About this blog

This Blog is named after an ancient gnoseological riddle which hints hidden, disseminated, omnipresent wisdom.
I invite you to search, listen and observe with me for "the word of tree, whisper of stone, and humming together of the abyss and stars."


Divine Shopping List

Would you like to see a three thousand year old religious shopping list? In translation it looks something like this:
  • A ewe as a noble offering,
  • a dove as a noble offering,
  • a ewe as a noble offering.
  • Kidneys and liver of a bull and a ram for El.
  • A cow for Divine-ones,
  • Thukamuns and Shanims - a ewe,
  • Reshef - a ewe as a holocaust and a peace offering.
  • Two ewes for Divine-one,
  • a bull and a ram for Divine-ones,
  • a cow for Divine-ones. Baal - a ram,
  • Athtart - a ram,
  • Thhukamuns and Shanims - a ram,
  • Anat - a ram,
  • Reshef - a ram.... 
And I would not bother you any longer; this particular cuneiform tablet with a list of sacrifices continues on and on. And there are many such lists known from all over the Ancient Near East. When I worked on my dissertation my wife jokingly called them divine shopping lists. I admit that very few people can get excited about texts like this. But all of us can learn something interesting and important from them about the origins and nature of our own religion.
    These ancient temple sacrifices were not only religious rituals, they also played an important social function. Hardly anyone can imagine that the gods of Ugarit (in this particular polytheistic example) or YHWH in Jerusalem with similar feasts, could possibly consume all that meat even if they were helped by all the temple priests and clergy. In a Mediterranean climate and without refrigeration those mountains of meat had to be consumed fast. Social hierarchy certainly governed the customs of who got what, but the meat was widely distributed and shared with the entire population of the city, the rich and the poor. In short, religious feasts played important nutritional function for the entire society.
    Ancient worship was not any individualistic religious experience or a form of spiritual entertainment. Worship meant sacrifices and thus sharing food. It was ordered by God and supervised by priests and customs. Those long lists of sacrifices were in fact divine shopping lists providing food for everyone and especially for the poor. Sacrifices meant society-wide sharing - now think how far we got with our spiritualized, individualized religions! And that is why Mahatma Gandhi listed worship without sacrifice as one of the seven blunders of the world. Come this Sunday to seek how we can again reconnect our worship and our lives with true sacrifices, care for others and move our faith beyond spiritual entertainment.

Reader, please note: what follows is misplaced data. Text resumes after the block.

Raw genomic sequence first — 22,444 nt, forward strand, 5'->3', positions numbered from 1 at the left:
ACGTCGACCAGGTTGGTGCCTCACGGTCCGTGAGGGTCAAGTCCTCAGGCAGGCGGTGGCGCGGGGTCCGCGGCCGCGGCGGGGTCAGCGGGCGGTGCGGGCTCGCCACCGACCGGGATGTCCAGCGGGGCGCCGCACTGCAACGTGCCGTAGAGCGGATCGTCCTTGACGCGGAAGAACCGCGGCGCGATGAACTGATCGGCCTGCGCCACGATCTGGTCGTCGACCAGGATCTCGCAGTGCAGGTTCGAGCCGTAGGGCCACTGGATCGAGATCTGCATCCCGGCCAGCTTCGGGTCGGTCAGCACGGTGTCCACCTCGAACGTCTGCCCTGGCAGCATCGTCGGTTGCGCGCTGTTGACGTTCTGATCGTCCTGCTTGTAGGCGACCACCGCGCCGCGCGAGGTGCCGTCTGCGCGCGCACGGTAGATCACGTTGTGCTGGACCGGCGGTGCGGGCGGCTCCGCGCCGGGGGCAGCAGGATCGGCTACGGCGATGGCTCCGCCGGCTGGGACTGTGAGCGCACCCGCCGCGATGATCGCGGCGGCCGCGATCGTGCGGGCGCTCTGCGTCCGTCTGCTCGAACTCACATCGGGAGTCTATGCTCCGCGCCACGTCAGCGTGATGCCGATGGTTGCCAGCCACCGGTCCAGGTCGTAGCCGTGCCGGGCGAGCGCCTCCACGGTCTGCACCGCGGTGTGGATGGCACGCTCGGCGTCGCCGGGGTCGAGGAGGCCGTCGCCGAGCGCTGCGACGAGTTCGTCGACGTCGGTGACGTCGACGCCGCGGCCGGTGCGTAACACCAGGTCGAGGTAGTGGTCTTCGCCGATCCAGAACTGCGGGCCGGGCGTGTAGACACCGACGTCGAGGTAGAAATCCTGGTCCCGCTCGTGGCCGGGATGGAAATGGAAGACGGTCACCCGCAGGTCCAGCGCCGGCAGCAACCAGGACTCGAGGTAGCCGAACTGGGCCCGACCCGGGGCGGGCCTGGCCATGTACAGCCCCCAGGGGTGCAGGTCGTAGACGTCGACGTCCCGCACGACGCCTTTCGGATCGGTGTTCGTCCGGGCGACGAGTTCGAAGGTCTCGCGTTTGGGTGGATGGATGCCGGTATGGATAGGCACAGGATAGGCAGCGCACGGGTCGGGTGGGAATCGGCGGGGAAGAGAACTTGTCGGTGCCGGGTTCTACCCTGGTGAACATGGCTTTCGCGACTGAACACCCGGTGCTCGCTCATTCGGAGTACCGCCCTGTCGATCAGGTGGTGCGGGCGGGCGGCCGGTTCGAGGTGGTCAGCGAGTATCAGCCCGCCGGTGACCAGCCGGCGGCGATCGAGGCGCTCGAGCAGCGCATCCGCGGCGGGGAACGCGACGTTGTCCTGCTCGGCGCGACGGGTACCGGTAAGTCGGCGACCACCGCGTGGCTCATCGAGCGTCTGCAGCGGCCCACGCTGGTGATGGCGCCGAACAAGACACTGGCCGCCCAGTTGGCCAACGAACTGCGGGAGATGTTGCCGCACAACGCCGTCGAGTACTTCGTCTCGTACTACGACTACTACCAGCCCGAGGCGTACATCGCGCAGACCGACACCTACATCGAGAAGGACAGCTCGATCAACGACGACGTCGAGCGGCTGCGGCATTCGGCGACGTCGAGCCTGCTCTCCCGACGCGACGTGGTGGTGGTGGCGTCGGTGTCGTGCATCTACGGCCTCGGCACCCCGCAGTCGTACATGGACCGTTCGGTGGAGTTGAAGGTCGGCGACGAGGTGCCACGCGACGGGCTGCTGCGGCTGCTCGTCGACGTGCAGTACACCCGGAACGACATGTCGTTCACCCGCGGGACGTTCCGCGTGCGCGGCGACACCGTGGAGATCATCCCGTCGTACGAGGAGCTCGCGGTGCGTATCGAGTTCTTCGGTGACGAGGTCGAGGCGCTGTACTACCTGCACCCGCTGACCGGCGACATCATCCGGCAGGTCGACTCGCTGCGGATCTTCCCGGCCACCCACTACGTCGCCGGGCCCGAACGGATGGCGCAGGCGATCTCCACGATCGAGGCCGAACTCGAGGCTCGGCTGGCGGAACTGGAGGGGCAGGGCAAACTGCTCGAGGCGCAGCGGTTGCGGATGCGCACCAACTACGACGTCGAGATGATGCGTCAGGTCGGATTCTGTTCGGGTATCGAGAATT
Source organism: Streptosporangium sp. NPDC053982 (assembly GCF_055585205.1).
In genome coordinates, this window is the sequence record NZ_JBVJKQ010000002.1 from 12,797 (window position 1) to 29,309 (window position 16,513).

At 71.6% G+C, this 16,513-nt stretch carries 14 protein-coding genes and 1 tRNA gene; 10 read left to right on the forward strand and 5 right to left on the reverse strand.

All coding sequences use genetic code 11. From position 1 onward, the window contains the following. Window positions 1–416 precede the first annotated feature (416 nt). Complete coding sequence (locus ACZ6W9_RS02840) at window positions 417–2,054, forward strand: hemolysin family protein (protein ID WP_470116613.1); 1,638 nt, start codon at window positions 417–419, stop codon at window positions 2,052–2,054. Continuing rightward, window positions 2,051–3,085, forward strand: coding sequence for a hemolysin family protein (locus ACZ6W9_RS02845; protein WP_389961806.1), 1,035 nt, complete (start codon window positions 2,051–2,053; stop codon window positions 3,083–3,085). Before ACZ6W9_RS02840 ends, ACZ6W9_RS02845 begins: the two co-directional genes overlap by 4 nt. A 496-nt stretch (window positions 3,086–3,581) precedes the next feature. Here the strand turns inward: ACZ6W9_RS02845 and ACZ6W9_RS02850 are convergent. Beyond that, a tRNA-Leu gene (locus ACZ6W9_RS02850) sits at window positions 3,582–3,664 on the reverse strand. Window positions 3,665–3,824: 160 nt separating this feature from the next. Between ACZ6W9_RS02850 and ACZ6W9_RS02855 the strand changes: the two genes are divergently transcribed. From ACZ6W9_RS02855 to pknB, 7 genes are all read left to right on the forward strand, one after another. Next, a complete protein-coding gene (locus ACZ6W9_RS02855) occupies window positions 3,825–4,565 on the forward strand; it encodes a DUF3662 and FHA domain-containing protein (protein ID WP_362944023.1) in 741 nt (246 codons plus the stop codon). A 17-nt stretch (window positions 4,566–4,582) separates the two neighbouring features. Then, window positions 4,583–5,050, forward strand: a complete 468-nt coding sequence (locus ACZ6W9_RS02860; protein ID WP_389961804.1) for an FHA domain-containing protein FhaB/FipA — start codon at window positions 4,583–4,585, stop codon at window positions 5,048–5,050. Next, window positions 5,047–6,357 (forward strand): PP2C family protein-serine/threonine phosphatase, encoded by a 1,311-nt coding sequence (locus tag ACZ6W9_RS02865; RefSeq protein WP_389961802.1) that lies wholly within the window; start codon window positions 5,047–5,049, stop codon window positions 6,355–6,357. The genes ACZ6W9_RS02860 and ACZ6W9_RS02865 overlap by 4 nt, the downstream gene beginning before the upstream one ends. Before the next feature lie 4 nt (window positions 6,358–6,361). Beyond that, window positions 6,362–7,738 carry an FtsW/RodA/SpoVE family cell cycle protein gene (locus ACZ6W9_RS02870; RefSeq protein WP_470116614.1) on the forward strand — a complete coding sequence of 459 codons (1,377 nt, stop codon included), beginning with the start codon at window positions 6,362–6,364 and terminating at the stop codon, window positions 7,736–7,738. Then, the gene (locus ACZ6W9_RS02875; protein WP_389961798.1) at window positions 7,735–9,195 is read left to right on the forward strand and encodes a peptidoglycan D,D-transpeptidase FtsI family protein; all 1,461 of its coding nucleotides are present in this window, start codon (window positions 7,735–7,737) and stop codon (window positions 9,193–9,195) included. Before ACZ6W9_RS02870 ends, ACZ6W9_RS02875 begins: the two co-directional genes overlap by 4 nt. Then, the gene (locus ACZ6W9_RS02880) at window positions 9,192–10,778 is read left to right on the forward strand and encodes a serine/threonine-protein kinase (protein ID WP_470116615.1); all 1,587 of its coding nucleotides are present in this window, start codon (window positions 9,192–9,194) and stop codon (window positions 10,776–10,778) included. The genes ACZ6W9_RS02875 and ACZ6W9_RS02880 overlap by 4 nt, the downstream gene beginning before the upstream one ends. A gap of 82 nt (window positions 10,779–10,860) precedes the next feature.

And here below is the original shopping list in Photography, drawing, transliteration and translation and few words of explanation. 

      This is actually the very first cuneiform tablet discovered at the tell Rash Shamra (Ugarit) on Tuesday, May 14, 1929. At the time of discovery it was the first cuneiform text of any nature in the Levant and both its cuneiform script and language were then unknown. The tablet is now referred to as RS 1-001 or KTU 1.39.
      The text is of a technical, religious-administrative nature and very difficult to categorize further. Some scholars interpret it as ritual instructions for an unknown feast, while others see it as a record of actual sacrifices. Linguists, anthropologists, theologians, and scholars of ancient religions learn from these technical texts the vocabulary of sacrifices, orthography of divinities, their geographic distribution, and attempt to discern the everyday(real) form of religious practice, which could be quite different from the form preserved in myths and other literary texts. (The religious text of Christianity is the Bible, but thankfully our Sunday worship is quite different from anything described as worship in the Bible.)

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